So I have been working a project that I have been wanting to do for ages now and am super excited about it after having made it work after five attempts. Yes that is right five, sometimes it takes several failures to get to where you are going.
The Fibonacci sequence
Beading is all about angles, space and counting. Which can some times make a project tricky to pull off or down right impossible with out a new technique, so it is a good thing I am tenacious because pulling off a fibonacci sequence project has been tough. Of course I could have started part way through the sequence and made it work with just the usual CRAW stitch but it kind of f***ed with my beading ocd.
The main problem was that starting with the very first cube, was that to do it with just CRAW was that at least one side of each cube would be sharing a side with the next and it would look wrong. And then I thought I could add in a joining row but soon realised before attempting it that such an addition would throw out the whole project because it would be mathematically inaccurate. So it was going to require an argument CRAW stitch.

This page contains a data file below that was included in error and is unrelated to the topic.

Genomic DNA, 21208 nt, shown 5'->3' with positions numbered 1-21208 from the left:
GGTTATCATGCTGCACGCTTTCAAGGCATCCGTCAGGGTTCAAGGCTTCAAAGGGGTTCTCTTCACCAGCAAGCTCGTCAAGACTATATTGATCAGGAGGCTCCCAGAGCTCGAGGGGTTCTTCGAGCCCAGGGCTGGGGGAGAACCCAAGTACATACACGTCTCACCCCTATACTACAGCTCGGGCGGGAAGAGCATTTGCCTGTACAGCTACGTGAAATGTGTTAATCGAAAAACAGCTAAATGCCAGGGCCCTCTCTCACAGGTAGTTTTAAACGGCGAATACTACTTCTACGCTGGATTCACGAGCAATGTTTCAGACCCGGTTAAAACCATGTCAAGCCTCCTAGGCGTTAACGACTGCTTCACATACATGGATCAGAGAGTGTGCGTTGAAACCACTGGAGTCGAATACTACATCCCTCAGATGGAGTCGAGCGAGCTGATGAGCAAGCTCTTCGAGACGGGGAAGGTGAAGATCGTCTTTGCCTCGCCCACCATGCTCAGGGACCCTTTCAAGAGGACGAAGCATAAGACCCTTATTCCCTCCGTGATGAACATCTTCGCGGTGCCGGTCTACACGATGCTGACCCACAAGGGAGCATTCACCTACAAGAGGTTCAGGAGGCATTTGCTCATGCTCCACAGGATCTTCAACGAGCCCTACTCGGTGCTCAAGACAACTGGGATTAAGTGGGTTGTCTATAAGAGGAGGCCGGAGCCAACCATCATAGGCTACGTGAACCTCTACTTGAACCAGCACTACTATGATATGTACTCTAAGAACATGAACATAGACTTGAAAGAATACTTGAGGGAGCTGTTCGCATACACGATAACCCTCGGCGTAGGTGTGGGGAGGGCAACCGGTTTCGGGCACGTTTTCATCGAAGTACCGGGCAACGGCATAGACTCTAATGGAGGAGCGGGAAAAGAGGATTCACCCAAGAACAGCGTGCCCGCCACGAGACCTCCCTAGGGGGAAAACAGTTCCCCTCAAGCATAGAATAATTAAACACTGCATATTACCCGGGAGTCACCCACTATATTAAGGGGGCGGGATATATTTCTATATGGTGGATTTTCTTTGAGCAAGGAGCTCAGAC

My first two attempts at an augmented CRAW stitch failed, being way to clunky and confusing to follow. I also figured out that I would need to use OO thread in the third attempt or it would very quickly become too stiff to work. And then having figured out the right combination I got so carried away I forgot the squares were meant to spiral around. So far my fifth attempt has stayed in the realms of 2d but I am confident that the 3d version will work out smoothly.
Now how I managed the Augmented CRAW stitch technique. First I did one CRAW stitch and then added a bead into each of the corners, I did this in silver to make it easy to distinguish the CRAW stitch from the silver fill in beads. Then I dew my thread through one of the CRAW stitch beads and added a bead and went back through the CRAW bead. Then I went around the face until all four beads had a double on top, and then pulled them together with a loop and turned into the next CRAW stitch.
I won’t lie it is a very slow process, that eats up a tone of thread. In less that 3″ squared I have used nine meters of thread.